Coloradans asked to help spot rare animal |

Coloradans asked to help spot rare animal

LEADVILLE, Colorado – Skiers, hikers and mountain bikers who use the 10th Mountain Division Huts this winter will be asked to help state wildlife officials track the elusive lynx.

Each of the 30 backcountry huts in the 10th Mountain system has been supplied with kits with written guides for identifying the threatened cat’s tracks. Those who spot tracks will be asked to record the sightings on a form.

As many as 40,000 visitors stay overnight at the 10th Mountain huts each winter on high-altitude treks.

The cabins are at 10,980 feet to 11,700 feet, making them the ideal places to find evidence of lynx that are most often found above 9,000 feet, Colorado Division of Wildlife spokesman Joe Lewandowski.

“This is an excellent way for us to get a more complete picture of lynx distribution in Colorado, and the more people we have looking for lynx tracks the better picture we will have,” said Tanya Shenk, a lynx biologist for the division.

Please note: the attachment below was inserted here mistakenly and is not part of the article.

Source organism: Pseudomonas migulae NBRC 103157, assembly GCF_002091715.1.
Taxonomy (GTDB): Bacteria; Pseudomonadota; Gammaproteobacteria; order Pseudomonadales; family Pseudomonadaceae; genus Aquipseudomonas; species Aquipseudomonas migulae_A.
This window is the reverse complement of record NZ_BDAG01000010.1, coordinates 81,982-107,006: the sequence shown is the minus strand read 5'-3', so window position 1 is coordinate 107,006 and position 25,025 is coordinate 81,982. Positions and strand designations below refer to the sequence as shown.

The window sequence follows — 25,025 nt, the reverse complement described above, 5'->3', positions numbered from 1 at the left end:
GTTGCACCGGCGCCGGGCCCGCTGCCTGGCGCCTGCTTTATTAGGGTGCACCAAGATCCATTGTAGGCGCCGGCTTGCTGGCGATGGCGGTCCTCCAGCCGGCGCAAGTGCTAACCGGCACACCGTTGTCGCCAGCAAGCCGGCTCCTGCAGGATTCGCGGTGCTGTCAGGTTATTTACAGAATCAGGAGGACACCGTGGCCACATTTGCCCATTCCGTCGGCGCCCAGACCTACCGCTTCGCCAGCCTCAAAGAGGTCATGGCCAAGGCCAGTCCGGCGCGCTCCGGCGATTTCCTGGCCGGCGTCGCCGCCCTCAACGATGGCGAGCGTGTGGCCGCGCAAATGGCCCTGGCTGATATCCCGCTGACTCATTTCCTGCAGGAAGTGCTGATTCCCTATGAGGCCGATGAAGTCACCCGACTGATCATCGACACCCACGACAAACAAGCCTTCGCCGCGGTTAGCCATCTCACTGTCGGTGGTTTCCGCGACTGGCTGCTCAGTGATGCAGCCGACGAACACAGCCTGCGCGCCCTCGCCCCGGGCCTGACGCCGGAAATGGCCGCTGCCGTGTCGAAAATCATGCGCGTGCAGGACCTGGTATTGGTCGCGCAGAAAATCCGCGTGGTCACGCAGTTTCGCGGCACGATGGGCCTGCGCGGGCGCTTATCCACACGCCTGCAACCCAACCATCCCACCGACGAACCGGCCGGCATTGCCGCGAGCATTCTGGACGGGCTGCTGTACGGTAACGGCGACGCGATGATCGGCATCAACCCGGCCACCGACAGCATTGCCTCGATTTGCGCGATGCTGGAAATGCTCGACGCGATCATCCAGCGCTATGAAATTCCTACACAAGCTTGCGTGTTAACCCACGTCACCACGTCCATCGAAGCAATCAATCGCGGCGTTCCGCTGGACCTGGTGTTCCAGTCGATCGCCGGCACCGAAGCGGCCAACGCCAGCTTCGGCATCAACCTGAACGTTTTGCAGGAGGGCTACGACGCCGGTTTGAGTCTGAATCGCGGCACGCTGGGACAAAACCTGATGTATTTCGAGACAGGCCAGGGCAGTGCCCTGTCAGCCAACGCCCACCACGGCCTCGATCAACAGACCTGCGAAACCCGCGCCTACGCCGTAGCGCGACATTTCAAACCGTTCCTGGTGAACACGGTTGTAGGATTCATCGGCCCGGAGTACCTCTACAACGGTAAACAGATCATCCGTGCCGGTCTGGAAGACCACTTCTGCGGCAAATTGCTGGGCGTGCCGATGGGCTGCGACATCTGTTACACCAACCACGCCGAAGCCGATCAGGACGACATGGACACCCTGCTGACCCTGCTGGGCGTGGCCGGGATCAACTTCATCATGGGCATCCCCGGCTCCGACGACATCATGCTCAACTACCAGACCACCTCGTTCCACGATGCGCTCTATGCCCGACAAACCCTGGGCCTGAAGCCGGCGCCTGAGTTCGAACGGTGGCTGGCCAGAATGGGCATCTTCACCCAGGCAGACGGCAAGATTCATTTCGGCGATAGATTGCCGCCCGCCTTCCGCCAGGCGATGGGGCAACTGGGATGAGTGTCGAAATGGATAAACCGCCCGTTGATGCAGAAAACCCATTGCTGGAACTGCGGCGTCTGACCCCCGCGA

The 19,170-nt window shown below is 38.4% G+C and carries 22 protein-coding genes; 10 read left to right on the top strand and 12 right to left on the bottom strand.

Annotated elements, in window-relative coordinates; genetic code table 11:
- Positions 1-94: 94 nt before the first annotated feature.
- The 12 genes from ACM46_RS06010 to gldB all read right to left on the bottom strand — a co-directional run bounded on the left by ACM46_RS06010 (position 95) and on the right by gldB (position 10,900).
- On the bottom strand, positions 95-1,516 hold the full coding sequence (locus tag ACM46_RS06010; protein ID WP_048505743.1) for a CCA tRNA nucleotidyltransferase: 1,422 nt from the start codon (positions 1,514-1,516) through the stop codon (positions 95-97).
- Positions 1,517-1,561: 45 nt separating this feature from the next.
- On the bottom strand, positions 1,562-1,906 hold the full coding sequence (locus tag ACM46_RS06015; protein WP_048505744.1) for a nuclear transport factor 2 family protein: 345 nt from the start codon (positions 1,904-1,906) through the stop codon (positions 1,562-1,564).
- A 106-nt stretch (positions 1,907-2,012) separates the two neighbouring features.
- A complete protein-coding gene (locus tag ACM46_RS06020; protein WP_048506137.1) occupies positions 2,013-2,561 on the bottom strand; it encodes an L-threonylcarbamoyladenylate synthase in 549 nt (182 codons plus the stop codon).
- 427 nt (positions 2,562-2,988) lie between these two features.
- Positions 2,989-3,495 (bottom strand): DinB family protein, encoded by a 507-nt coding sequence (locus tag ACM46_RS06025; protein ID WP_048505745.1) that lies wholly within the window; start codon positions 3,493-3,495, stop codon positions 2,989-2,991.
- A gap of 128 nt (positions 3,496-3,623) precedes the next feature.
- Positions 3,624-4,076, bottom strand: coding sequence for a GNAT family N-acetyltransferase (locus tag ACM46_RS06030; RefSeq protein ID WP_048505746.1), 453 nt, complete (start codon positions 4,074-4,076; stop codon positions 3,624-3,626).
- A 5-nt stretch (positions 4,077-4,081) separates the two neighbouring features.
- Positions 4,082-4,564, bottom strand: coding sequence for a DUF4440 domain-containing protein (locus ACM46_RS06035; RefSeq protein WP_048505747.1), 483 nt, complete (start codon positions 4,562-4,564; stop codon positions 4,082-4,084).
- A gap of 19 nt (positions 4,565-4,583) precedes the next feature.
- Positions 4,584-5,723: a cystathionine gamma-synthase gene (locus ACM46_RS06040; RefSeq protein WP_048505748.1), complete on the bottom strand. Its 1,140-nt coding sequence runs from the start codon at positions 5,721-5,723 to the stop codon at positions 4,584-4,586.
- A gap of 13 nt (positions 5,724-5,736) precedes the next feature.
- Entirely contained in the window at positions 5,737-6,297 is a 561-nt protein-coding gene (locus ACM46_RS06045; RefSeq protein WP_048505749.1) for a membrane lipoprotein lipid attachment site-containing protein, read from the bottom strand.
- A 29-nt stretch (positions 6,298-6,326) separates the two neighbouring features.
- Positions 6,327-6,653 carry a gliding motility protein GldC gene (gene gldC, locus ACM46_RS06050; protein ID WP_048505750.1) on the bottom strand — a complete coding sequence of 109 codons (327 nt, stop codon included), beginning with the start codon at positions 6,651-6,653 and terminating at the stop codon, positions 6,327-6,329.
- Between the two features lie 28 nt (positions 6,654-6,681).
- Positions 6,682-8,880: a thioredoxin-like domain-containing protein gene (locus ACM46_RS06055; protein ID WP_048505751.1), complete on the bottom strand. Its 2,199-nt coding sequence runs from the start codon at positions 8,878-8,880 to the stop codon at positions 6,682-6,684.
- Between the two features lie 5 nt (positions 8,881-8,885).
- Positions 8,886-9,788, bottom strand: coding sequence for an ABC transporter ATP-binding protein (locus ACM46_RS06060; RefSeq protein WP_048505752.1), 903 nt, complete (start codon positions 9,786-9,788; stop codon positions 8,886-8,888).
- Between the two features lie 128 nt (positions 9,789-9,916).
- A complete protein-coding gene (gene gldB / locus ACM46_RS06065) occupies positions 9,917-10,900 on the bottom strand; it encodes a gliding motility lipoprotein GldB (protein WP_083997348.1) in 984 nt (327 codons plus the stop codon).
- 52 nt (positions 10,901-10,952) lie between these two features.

Since 1999, a total of 218 of the long-haired mountain cats trapped in Canada and Alaska have been released in southwest Colorado as part of a lynx reintroduction program. Since then, 116 lynx kittens are known to have been born in the state.

The lynx released in Colorado were fitted with small radio collars so they could be tracked, but some have been lost or damaged. The newly born kittens don’t have collars.

10th Mountain Division Hut Association

Colorado Division of Wildlife:

The Pueblo Chieftain,

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